Although to #6 Mr. Lang compared Lakewood to Paterson as a comparison in funding. I no way should Lakewood strive to be like Paterson school district. It is not a shining light of education, nor one of “Nj’s finest school districts”
    It is very hard to transform an urban district with high levels of poverty into a top level school district.
    There are steps that can be taken to vastly improve the district and get that maximum out of it.
    1. Extending the school days. In doing this the district can greatly offer a wide variety of class and career prep choices, especially at the high school level.
    2. Early intervention and education. We have to get to these children as early as possible. In most top level school districts, and wealthy areas, parents make sure that their children get every advantage they can from as early as they can. When you come from a family of poverty, with a single parent, and multiple children, many parent can not afford to give their children this head start. So we must as educators reach these kids sooner.
    3. Attract and keep quality teachers. Right now, Lakewood is one of the lowest paying public school districts in the state of NJ. The teachers have been beaten down by the board, administration, and media. It is no doubt that there has been a huge turnover in teaching faculty. One thing I will say is that there are plenty of quality teachers out there who would be willing to take on the daunting challenge of turning around the school district. They will put in the hours necessary to do it, they will care for the children, and do all they can. but they will not do it for less pay then other districts pay.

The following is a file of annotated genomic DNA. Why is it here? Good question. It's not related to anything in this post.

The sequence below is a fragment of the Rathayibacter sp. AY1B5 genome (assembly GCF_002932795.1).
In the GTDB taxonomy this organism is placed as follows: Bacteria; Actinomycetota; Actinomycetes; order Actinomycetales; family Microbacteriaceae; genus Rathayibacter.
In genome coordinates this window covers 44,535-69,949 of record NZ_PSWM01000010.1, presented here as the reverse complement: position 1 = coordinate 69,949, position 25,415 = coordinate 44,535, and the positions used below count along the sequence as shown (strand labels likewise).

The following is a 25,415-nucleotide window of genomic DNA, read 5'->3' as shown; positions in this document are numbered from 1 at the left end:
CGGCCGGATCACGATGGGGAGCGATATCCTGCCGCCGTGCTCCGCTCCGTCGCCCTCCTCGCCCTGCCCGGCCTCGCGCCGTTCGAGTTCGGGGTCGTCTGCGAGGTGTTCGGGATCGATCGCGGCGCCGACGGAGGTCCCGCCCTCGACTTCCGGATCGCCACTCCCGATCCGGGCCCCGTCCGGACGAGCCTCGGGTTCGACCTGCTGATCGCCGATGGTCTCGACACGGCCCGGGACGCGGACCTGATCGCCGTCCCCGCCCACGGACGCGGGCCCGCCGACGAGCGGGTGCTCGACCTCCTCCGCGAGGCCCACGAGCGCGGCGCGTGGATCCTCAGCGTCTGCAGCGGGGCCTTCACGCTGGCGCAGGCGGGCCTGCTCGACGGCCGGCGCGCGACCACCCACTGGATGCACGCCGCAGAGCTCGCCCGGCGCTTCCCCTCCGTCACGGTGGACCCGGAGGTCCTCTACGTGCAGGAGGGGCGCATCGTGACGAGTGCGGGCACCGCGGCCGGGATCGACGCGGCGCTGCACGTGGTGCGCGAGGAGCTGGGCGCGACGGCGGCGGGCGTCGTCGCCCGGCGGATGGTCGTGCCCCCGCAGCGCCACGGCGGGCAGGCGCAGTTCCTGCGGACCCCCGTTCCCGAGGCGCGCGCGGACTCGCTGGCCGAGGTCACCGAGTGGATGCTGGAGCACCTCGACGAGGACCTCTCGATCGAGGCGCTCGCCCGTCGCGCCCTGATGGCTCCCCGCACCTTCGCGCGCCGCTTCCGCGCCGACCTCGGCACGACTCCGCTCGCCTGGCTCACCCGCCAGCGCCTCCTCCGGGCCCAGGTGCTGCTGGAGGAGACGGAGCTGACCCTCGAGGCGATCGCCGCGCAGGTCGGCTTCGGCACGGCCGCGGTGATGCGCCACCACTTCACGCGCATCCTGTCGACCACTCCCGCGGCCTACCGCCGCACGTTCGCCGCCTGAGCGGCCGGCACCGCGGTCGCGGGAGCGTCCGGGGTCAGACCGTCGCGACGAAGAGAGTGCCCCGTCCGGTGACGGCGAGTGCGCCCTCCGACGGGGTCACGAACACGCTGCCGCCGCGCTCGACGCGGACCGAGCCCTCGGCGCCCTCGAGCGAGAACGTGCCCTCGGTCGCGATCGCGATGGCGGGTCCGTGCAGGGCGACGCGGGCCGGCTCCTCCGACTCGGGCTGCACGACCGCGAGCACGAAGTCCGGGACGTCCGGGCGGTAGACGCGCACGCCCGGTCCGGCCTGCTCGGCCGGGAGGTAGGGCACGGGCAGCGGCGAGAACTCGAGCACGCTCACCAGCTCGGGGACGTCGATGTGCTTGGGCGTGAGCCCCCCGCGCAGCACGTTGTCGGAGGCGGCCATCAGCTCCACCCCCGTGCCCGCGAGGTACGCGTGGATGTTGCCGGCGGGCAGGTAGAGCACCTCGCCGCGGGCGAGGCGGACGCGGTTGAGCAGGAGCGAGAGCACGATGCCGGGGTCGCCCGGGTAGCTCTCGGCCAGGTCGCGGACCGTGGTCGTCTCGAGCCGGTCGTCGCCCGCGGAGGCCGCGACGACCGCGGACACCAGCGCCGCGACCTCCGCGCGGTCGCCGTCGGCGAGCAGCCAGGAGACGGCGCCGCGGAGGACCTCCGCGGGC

Again I am all for reforming the unions and allowing poor performing teachers to be fired, but the bottom line is much like any profession you will get the employees you pay for. If Lakewood continues to pay towards to bottom, they will not retain top level teachers.
    4. Bring the community together. Again this is to many of the points that Mr. Lang has brought up. We have to allow for Lakewood High School and The teachers in the district to be a recourse to the whole community. Offering secular classes and programs to all students throughout Lakewood.
    Lakewood is one of the most diverse and interesting towns in the entire country. We have to see the frum community, Hispanic community, African American community, and Senior Community work together for common interests. Imagine the possibility if all of these communities could work together to develop a better Lakewood.